Examples On Geometrical Interpretation Of Complex Equations

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Example - 19

Plot the region/locus represented by \(z\) if \(z\) satisfies:

(a)  \(\left| {z - 1} \right| = \left| {z + 1} \right|\)

(b)  \(\left| {z - 1 + i} \right| = \left| {z + 1 - i} \right|\)         

(c)  \(2 < {\mathop{\rm Re}\nolimits} (z) < 3;\,\,\,2 < {\mathop{\rm Im}\nolimits} (z) < 3\)

(d) \(\left| {z - i} \right| + \left| {z + i} \right| = 3\)

Solution: (a) As mentioned earlier, we must look for a  geometrical  interpretations of equations involving complex numbers. This equation, in particular, says that the distance of \(z\) from 1 (you must learn to view every number as a point on the complex plane; for example, 1 is a point which lies on the real axis!) must be equal to the distance of \(z\) from –1, because

\[\left| {z - 1} \right| = \left| {z - ( - 1)} \right|\]

From plane geometry, \(z\) must lie on the perpendicular bisector of 1 and –1, or equivalently \(z\) must lie anywhere on the imaginary axis.

(b)          As in part (a), this equation, which can be written as

\[\left| {z - (1 - i)} \right| = \left| {z - ( - 1 + i)} \right|\]

means that \(z\) is equidistant from \(1–i\) and \(–1+i,\) i.e., \(z\) lies on the perpendicular bisector of these two points:

 (c) Since \(2 < {\mathop{\rm Re}\nolimits} \left( z \right) < 3,\) \(z\) lies anywhere in the region between the vertical lines \(x = 2\) and \(x = 3.\)  Also, since \(2 < {\mathop{\rm Im}\nolimits} \left( z \right) < 3,\,\,\,z\) must also lie in the region between the horizontal lines \( y = 2\) and \(y = 3.\)

 (d) To solve this part, a little knowledge of co-ordinate geometry would be helpful. The given equation says that the sum of the distances of \(z\) from \( i \) and from \(–i\) must equal 3. \(z\) would therefore trace out an elliptical path in the plane with \(i\) and \(–i\) as its two foci, as shown in the figure below:

For those not conversant with co-ordinate geometry, here’s an explanation. Suppose that you fix two pegs at the points \(i\) and \(–i\) and tie a 3-unit long string between the two pegs.

Now, with a pen, pull this string to “away” from the pegs so that it becomes taut, and then, keeping the string taut, trace out a complete revolution on the plane with the tip of the pen (the taut string will automatically guide the pen)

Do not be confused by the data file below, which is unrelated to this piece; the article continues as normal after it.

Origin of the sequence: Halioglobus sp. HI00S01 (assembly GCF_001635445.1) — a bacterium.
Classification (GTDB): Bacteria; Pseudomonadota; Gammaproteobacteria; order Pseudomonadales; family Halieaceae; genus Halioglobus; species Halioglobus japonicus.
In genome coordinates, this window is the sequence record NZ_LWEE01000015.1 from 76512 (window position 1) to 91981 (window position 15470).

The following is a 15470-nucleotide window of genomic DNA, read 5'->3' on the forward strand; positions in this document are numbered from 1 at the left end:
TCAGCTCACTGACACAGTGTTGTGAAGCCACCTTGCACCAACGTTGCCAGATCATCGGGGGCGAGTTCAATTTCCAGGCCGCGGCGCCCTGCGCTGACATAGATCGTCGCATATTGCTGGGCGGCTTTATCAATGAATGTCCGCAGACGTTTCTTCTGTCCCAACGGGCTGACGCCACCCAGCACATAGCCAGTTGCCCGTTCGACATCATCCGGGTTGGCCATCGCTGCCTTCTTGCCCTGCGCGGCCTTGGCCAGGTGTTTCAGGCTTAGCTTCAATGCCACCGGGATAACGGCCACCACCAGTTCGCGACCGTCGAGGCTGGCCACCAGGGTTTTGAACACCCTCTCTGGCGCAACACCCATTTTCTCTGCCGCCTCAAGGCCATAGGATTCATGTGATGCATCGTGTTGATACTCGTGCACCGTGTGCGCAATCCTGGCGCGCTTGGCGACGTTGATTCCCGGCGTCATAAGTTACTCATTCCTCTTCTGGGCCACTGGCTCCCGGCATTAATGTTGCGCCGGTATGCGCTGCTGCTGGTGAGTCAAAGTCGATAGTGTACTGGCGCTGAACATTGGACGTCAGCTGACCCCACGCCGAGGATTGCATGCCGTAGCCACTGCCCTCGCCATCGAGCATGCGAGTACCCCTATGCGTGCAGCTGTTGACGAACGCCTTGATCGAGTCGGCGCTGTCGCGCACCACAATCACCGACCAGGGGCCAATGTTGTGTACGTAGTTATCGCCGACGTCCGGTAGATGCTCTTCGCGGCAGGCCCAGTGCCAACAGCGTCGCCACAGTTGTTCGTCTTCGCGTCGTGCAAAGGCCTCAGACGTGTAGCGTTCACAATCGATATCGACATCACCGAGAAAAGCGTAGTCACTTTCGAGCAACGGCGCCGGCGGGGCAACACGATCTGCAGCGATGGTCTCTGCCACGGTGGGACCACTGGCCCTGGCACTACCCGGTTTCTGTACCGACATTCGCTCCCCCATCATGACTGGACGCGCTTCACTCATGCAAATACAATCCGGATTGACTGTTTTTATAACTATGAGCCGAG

Example - 20

Plot the locus of \(z\) if \(z\) satisfies \(\begin{align}\left| {\arg \left( {\frac{{z - 1}}{{z + 1}}} \right)} \right| = \frac{\pi }{2}\end{align}\)

Solution: We have,

\[\begin{align}{}&\arg \left( {\frac{{z - 1}}{{z + 1}}} \right) =  \pm \frac{\pi }{2}\\ \Rightarrow \qquad &\arg \left( {z - 1} \right) - \arg \left( {z + 1} \right) =  \pm \frac{\pi }{2}\,\,\,\,\,\,\,\,\,\,\,\,\,\,\,\,\,\,\,\,\,\,\,\,\,\,\,\,...{\rm{ }}\left( 1 \right)\end{align}\]

 \( z – 1\) is the vector drawn from the point 1 to the point \(z.\) Similarly, \(z + 1\) is the Vectron from –1 to \(z.\) The angle between these two vectors, as (1) tells us, is\(\begin{align} \pm \frac{\pi }{2}\end{align}\)   

Since the angle in a semicircle is a right angle, \(z\) can lie anywhere on a circle with 1 and –1 as the  end-points of a diameter. (1 and –1 themselves cannot lie on this circle because either \(z – 1\) or \(z + 1\) becomes a zero vector if \(z = 1\) or \(–1,\) and the argument of a zero vector cannot be uniquely defined)

TRY YOURSELF - V

Q. 1 Plot the locus / region represented by \(z\) in the following cases:

(a) \(|z|\; \in \;[1,\;2]\; \cup [3,\;4]\)             

(b) \(\begin{align}|z|\; < 3,\;\frac{\pi }{6} < \;{\rm{Arg}}(z) < \frac{\pi }{3}\end{align}\)

            
(c) \(\begin{align}1\, < \,|z|\; < \,2,\;\frac{\pi }{6}\; < \;|{\rm{Arg}}(z)|\; < \;\frac{\pi }{3}\end{align}\)             

(d) \(|z|\; < 2,\;1 < \;|{\mathop{\rm Re}\nolimits} (z)|\; < 2,\;1 < \;|{\mathop{\rm Im}\nolimits} (z)|\; < 2\)

            
(e) \(|z - 1{|^2} + |z + 1{|^2} = 4\)             

(f) \(|z - i{|^2} + |z + i{|^2} = 4\)

            
(g) \(|z - 2 + 2i|\; = \;|z + 2 + 2i|\)             

(h) \({\mathop{\rm Re}\nolimits} (z) + {\mathop{\rm Im}\nolimits} (z) = 1\)

            
(i) \(|{\mathop{\rm Re}\nolimits} (z)| + |{\mathop{\rm Im}\nolimits} (z)|\; \le 1\)             

(j) \(|z - 2|\; + \;|z + 2i|\; = 5\)

            
(k) \(\begin{align}\arg \left( {\frac{{z - 1}}{{z + 1}}} \right) = \frac{\pi }{6}\end{align}\)             

(l) \(\begin{align}|z|\; < \;3,\;|z - 4i|\; < \;2,\;\;\arg (z) < \frac{\pi }{2}\end{align}\)

            
(m) \(\sin |z|\; > 0\)             

(n) \(|z|\; < \;1,\;\;\tan (\arg (z))\; > 1\)

            
(o) \(|z{|^3} - 6|z{|^2} + 11|z| - 6 \ge 0,\) \(|z{|^2} - 5|z| + \;6 \le 0\)